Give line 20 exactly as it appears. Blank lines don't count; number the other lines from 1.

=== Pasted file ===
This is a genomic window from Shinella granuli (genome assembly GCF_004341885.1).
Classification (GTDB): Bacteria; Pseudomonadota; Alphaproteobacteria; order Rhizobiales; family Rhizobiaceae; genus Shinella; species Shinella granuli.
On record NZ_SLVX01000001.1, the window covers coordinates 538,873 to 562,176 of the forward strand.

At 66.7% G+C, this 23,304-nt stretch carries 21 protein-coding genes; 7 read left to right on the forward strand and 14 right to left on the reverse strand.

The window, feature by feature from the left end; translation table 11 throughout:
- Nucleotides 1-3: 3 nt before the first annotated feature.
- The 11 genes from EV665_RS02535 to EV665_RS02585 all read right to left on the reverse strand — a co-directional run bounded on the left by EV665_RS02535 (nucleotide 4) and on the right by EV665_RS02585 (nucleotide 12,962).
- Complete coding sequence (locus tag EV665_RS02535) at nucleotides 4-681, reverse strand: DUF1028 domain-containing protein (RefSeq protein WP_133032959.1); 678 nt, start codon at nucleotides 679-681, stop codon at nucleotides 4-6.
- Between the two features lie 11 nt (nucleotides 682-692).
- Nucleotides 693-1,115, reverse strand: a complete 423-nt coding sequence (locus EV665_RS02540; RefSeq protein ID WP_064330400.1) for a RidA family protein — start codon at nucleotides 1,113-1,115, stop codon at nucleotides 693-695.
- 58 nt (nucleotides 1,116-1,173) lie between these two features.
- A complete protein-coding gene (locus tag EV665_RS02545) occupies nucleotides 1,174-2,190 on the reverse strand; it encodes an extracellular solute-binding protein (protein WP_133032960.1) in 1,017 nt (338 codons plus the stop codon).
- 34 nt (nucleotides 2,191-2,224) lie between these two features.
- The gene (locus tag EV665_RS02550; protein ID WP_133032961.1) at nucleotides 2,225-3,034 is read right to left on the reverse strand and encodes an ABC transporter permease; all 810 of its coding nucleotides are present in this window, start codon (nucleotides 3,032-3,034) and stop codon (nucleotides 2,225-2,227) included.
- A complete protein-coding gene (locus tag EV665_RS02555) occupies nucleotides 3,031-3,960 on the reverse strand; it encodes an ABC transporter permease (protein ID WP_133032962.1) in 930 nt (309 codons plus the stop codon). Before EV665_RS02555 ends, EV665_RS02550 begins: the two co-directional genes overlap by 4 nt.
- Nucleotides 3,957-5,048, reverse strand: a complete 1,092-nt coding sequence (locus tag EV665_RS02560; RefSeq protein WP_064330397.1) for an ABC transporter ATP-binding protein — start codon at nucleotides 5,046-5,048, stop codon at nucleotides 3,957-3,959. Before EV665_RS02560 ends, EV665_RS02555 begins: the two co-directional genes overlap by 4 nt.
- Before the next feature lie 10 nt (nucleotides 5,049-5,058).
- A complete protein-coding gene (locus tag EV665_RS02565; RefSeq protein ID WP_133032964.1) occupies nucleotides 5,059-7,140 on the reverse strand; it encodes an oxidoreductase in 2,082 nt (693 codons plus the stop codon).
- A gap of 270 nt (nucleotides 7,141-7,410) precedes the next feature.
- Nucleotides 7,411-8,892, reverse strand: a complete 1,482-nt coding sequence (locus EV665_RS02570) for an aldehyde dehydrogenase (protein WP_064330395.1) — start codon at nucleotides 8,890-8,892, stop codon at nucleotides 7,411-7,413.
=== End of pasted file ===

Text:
- Nucleotides 7,411-8,892, reverse strand: a complete 1,482-nt coding sequence (locus EV665_RS02570) for an aldehyde dehydrogenase (protein WP_064330395.1) — start codon at nucleotides 8,890-8,892, stop codon at nucleotides 7,411-7,413.